Shkreli is sued over his $2 million Wu-Tang Clan album

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Artist Sues Martin Shkreli and Wu-Tang For Cover Art

NEW YORK, Feb 9 (Reuters) - Martin Shkreli faces a new legal headache, a lawsuit claiming that his $2 million Wu-Tang Clan album contains illustrations ripped off from a New York artist, who now wants the former drug executive to pay for them.

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In a complaint filed on Tuesday in Manhattan federal court, Jason Koza said he never allowed his fan art depicting Wu-Tang members to be used in packaging for the hip-hop group's "Once Upon a Time in Shaolin," the sole copy of which Shkreli bought.

Photos of Shkreli's legal battles:

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Shkreli is sued over his $2 million Wu-Tang Clan album
Pharmaceutical chief Martin Shkreli, right, huddles with his attorney Benjamin Brafman on Capitol Hill in Washington, Thursday, Feb. 4, 2016, following his appearance before the House Committee on Oversight and Reform Committee. Shkreli refused to testify before U.S. lawmakers who excoriated him over severe hikes for a drug sold by a company that he acquired. (AP Photo/Susan Walsh)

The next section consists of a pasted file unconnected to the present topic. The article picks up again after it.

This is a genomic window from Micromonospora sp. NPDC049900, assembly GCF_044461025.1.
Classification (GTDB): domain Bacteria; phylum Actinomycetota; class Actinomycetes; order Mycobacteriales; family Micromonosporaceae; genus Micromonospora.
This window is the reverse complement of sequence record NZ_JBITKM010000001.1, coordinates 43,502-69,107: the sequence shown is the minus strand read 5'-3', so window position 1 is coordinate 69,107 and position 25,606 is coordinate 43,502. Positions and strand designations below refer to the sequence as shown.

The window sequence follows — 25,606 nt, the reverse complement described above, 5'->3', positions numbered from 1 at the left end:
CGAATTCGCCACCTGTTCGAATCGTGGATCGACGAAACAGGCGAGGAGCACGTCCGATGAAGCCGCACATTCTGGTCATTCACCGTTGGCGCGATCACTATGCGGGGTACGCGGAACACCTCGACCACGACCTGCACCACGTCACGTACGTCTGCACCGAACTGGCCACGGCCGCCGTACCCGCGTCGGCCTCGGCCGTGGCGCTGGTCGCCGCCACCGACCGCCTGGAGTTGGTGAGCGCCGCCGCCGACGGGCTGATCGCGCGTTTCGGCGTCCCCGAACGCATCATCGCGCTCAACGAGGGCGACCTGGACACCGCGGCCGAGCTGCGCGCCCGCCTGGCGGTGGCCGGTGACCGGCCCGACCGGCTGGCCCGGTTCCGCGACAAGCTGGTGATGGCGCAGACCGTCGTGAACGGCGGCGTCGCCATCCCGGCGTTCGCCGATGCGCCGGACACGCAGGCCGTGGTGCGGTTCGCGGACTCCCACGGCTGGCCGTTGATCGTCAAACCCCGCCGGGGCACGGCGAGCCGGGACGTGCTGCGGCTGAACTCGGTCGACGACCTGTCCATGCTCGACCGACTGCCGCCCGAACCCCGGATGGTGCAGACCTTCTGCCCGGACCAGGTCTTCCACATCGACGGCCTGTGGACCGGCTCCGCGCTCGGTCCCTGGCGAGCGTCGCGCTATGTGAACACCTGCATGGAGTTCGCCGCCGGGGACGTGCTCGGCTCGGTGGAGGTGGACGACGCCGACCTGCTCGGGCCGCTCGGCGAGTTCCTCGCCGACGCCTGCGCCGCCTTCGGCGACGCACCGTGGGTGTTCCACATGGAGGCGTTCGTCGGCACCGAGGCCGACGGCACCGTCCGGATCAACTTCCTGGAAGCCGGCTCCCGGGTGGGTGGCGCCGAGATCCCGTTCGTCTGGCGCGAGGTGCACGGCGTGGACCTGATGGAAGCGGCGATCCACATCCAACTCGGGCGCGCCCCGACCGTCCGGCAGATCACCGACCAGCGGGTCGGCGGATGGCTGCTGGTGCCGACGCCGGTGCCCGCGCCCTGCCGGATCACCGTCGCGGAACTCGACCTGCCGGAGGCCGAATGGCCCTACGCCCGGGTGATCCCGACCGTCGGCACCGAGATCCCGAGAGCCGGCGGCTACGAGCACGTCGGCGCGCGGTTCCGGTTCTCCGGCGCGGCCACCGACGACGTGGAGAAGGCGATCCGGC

Benjamin Brafman, right, attorney for pharmaceutical chief Martin Shkreli, foreground, speaks on Capitol Hill in Washington, Thursday, Feb. 4, 2016, during a House Committee on Oversight and Reform Committee hearing on rising drug prices. Shkreli refused to testify before U.S. lawmakers who excoriated him over severe hikes for a drug sold by a company that he acquired. (AP Photo/Susan Walsh)
Pharmaceutical chief Martin Shkreli waits on Capitol Hill in Washington, Thursday, Feb. 4, 2016, for the start of the House Committee on Oversight and Reform Committee hearing on his former company's decision to raise the price of a lifesaving medicine. Shkreli refused to testify before U.S. lawmakers who excoriated him over severe hikes for a drug sold by a company that he acquired. (AP Photo/Susan Walsh)
Pharmaceutical chief Martin Shkreli waits on Capitol Hill in Washington, Thursday, Feb. 4, 2016, for the start of the House Committee on Oversight and Reform Committee hearing on his former company's decision to raise the price of a lifesaving medicine. Shkreli refused to testify before U.S. lawmakers who excoriated him over severe hikes for a drug sold by a company that he acquired. (AP Photo/Susan Walsh)